> Russell Standish <[EMAIL PROTECTED]>:
> > conciousness we experience directly ... generated by some kind of
> > self-referential process ... is intrinsically a different to
> > the Turing type tests we perform to attribute conciousness in
> > external objects.
> > ...
> > nor do I think it a particularly useful way of
> > thinking.
> But it is enormously useful for deciding whether to deal with
> particular robots as conscious!

I don't see any problem in attributing consciousness to a robot that
convinces me that it is conscious, in just the same way as I attribute
consciousness to a dog. Animal consciousness such as a dogs only
appear to differ in degree rather than in kind to me. On the other
hand a supposed conscious rock would truly differ in kind, as the
attribution of consciousness gives us no predictive power on their

I also agree with the idea that consciousness is a relative property,
one that is in the eye of the beholder. In the eye of this beholder,
"free will" is an essential property of consciousness, and its hard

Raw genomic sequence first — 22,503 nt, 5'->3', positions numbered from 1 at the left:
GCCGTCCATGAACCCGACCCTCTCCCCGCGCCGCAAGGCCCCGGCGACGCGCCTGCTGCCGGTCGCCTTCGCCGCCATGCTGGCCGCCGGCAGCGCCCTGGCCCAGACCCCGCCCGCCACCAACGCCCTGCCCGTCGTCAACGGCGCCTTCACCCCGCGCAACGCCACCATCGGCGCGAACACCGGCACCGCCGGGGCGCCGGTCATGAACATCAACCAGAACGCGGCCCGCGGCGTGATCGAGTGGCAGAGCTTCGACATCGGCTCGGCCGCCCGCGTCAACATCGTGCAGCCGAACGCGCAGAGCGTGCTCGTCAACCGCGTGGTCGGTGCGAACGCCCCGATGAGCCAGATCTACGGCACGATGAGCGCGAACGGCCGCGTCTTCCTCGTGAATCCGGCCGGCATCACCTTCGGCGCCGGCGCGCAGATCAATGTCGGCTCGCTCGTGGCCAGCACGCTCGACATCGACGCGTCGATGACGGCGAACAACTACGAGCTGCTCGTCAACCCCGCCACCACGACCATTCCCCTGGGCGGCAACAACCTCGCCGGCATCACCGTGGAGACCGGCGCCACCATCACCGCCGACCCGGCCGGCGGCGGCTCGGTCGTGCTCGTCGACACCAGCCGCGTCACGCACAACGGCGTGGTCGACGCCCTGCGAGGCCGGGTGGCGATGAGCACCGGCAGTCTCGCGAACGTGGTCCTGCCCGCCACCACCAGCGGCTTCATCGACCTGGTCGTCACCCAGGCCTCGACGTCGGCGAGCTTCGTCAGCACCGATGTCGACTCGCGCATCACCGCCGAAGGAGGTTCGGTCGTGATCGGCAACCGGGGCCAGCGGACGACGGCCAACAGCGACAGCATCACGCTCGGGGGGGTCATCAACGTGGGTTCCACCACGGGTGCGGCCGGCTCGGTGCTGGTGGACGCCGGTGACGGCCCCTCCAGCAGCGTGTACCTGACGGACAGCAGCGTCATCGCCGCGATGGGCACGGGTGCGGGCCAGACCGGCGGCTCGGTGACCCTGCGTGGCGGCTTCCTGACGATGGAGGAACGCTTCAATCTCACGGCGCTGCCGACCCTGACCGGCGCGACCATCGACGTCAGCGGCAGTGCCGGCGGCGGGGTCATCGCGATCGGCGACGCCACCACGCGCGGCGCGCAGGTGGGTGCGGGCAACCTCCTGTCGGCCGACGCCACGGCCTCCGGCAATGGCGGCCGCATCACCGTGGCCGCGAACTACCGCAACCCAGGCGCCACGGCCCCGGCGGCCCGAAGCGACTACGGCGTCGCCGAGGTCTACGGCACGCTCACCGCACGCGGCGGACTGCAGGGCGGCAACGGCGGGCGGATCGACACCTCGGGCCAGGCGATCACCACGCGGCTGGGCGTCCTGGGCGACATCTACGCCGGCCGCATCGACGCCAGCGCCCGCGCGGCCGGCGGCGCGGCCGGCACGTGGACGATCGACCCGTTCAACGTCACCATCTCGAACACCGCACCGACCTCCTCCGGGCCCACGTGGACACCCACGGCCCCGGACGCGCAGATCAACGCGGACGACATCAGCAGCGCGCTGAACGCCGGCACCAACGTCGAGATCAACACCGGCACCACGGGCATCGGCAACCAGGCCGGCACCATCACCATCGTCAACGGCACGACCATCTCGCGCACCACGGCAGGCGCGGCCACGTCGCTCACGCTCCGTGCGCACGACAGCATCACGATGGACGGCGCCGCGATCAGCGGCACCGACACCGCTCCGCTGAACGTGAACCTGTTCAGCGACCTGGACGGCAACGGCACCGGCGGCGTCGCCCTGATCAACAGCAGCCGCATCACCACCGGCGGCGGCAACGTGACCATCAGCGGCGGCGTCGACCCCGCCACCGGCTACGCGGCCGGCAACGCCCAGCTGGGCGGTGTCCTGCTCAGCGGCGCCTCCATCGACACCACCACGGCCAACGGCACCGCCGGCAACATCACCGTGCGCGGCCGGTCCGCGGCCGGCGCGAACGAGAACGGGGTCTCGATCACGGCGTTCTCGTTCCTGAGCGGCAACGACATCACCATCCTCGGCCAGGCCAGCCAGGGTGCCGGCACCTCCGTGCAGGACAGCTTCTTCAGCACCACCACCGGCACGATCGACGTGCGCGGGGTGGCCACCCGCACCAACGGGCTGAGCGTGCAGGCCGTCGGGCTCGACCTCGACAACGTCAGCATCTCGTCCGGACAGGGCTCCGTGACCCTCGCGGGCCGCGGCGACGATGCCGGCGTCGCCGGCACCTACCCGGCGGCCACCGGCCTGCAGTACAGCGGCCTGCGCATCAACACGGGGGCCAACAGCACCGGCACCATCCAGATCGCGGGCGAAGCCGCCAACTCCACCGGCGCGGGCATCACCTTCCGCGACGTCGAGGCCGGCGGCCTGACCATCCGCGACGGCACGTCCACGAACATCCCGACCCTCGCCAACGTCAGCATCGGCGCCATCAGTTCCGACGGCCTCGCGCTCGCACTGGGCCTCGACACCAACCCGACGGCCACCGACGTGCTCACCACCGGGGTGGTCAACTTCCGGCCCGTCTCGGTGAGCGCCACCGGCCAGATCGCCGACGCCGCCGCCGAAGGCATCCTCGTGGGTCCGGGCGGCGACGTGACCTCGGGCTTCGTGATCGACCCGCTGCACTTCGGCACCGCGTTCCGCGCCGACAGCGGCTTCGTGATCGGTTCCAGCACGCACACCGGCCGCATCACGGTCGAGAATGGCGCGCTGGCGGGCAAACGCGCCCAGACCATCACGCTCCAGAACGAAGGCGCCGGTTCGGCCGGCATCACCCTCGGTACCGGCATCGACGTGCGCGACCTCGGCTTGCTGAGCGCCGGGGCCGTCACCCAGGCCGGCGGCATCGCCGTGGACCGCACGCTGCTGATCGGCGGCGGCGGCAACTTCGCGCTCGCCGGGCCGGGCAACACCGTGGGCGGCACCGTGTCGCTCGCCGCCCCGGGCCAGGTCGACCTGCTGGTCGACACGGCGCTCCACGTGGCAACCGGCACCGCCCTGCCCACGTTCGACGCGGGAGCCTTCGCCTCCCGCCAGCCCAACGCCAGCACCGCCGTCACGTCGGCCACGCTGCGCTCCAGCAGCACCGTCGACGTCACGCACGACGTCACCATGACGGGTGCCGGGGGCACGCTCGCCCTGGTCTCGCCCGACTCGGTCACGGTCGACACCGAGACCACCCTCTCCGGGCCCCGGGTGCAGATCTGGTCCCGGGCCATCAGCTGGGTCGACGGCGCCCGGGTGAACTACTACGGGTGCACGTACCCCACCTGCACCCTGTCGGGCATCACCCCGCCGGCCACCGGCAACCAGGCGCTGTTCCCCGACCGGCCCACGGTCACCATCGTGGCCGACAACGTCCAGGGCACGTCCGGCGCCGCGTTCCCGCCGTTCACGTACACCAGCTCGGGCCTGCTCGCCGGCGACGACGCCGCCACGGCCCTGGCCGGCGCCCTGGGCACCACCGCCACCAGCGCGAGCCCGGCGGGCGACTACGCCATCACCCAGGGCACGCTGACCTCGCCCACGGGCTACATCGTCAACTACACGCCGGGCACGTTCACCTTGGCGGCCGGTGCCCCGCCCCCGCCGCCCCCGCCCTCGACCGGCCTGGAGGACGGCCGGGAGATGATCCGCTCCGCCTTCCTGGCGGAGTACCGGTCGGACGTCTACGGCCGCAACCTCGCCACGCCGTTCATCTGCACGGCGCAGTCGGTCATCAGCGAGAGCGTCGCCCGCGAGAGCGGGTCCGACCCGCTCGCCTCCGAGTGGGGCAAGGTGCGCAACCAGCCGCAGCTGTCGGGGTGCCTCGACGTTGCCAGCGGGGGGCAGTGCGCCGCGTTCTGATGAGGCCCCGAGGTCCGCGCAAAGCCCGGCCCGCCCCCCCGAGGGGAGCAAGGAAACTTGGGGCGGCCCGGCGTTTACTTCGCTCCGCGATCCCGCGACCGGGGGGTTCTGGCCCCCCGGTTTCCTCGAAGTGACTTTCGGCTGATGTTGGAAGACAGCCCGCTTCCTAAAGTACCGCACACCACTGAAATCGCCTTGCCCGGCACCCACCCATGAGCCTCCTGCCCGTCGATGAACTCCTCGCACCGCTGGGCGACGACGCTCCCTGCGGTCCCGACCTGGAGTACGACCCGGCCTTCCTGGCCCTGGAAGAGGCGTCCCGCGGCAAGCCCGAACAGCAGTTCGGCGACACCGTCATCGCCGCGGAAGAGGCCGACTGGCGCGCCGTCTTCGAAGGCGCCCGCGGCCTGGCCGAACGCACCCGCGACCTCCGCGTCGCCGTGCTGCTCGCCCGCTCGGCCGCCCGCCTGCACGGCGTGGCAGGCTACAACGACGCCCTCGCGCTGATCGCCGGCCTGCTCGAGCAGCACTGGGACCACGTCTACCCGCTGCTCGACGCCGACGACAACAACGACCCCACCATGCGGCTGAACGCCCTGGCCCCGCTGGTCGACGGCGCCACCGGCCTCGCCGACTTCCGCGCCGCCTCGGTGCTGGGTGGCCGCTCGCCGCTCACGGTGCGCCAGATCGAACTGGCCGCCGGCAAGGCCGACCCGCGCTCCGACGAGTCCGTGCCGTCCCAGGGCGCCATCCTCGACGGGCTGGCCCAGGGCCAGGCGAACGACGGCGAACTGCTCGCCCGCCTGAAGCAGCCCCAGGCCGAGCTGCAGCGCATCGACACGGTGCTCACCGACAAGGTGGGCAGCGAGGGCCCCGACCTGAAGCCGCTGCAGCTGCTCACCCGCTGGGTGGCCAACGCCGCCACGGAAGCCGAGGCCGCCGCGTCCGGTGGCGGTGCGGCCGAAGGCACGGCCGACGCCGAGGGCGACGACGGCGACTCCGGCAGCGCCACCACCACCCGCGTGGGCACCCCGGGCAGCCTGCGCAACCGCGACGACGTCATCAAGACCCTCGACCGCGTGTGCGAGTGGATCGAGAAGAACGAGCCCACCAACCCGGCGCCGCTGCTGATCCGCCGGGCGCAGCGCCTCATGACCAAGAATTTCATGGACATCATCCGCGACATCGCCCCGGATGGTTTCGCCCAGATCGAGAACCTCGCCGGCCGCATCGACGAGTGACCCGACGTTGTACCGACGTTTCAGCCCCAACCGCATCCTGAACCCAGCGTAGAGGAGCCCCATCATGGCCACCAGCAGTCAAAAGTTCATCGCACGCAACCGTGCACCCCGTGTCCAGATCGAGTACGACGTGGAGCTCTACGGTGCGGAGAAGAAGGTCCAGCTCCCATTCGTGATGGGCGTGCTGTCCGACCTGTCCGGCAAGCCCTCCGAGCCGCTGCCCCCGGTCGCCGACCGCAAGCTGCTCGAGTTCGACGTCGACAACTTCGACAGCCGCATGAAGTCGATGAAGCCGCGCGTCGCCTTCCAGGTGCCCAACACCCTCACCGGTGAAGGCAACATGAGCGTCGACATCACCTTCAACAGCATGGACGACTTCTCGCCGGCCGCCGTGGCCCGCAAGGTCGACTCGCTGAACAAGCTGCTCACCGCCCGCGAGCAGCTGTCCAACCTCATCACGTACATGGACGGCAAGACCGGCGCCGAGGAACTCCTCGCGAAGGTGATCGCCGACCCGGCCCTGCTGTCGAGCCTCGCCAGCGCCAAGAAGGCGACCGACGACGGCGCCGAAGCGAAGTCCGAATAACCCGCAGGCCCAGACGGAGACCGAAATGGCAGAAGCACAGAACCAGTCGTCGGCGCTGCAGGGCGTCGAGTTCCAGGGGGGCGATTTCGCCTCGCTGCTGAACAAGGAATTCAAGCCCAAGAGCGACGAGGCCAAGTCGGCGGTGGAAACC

for me to see how a Turing machine could have free will. Of course, it
is not necessary to construct robots from Turing machines, but most
likely they will be able to simulate a Turing machine, as the human
brain can do. I really suspect that the human brain is capable of more
than a Turing machine can do.

The simplest operation I can think of that Turing machines can't do is
generate true random numbers (real computers can do this, albeit in
usually in very kludgy ways). I'm not entirely sure that the human
brain can generate truly random numbers either, but probably it
can. This is why I speculate that the random number generator may be
necessary and sufficient for "free will".

> Yours isn't.  Your quest already has a few centuries of western
> philosophy of mind under its belt, and is no closer to finding the
> objective qualities that constitute consciousness.  Like the effort
> to define the properties of phlogiston or the luminiferous ether,
> it doesn't work because its subject matter is an abstraction that
> changes with viewpoint.

And you a proposing that considering rocks as conscious will help find
these qualities too?

Dr. Russell Standish                    Director
High Performance Computing Support Unit,
University of NSW                       Phone 9385 6967
Sydney 2052                             Fax   9385 6965
Australia                               [EMAIL PROTECTED]
Room 2075, Red Centre                   http://parallel.hpc.unsw.edu.au/rks

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